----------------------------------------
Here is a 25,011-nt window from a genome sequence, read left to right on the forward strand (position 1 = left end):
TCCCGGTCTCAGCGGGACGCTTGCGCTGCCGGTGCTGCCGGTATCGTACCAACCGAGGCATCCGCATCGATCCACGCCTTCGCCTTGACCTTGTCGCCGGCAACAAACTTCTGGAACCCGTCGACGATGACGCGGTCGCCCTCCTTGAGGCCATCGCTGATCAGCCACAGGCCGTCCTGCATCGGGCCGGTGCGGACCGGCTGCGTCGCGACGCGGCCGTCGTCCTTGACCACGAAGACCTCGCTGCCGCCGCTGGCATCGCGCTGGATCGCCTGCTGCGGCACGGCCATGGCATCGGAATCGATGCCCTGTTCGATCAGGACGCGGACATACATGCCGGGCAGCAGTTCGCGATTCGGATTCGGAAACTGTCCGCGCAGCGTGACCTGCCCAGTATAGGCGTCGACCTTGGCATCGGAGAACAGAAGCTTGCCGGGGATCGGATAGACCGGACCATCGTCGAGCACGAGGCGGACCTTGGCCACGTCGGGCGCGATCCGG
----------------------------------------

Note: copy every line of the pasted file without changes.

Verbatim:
Here is a 25,011-nt window from a genome sequence, read left to right on the forward strand (position 1 = left end):
TCCCGGTCTCAGCGGGACGCTTGCGCTGCCGGTGCTGCCGGTATCGTACCAACCGAGGCATCCGCATCGATCCACGCCTTCGCCTTGACCTTGTCGCCGGCAACAAACTTCTGGAACCCGTCGACGATGACGCGGTCGCCCTCCTTGAGGCCATCGCTGATCAGCCACAGGCCGTCCTGCATCGGGCCGGTGCGGACCGGCTGCGTCGCGACGCGGCCGTCGTCCTTGACCACGAAGACCTCGCTGCCGCCGCTGGCATCGCGCTGGATCGCCTGCTGCGGCACGGCCATGGCATCGGAATCGATGCCCTGTTCGATCAGGACGCGGACATACATGCCGGGCAGCAGTTCGCGATTCGGATTCGGAAACTGTCCGCGCAGCGTGACCTGCCCAGTATAGGCGTCGACCTTGGCATCGGAGAACAGAAGCTTGCCGGGGATCGGATAGACCGGACCATCGTCGAGCACGAGGCGGACCTTGGCCACGTCGGGCGCGATCCGG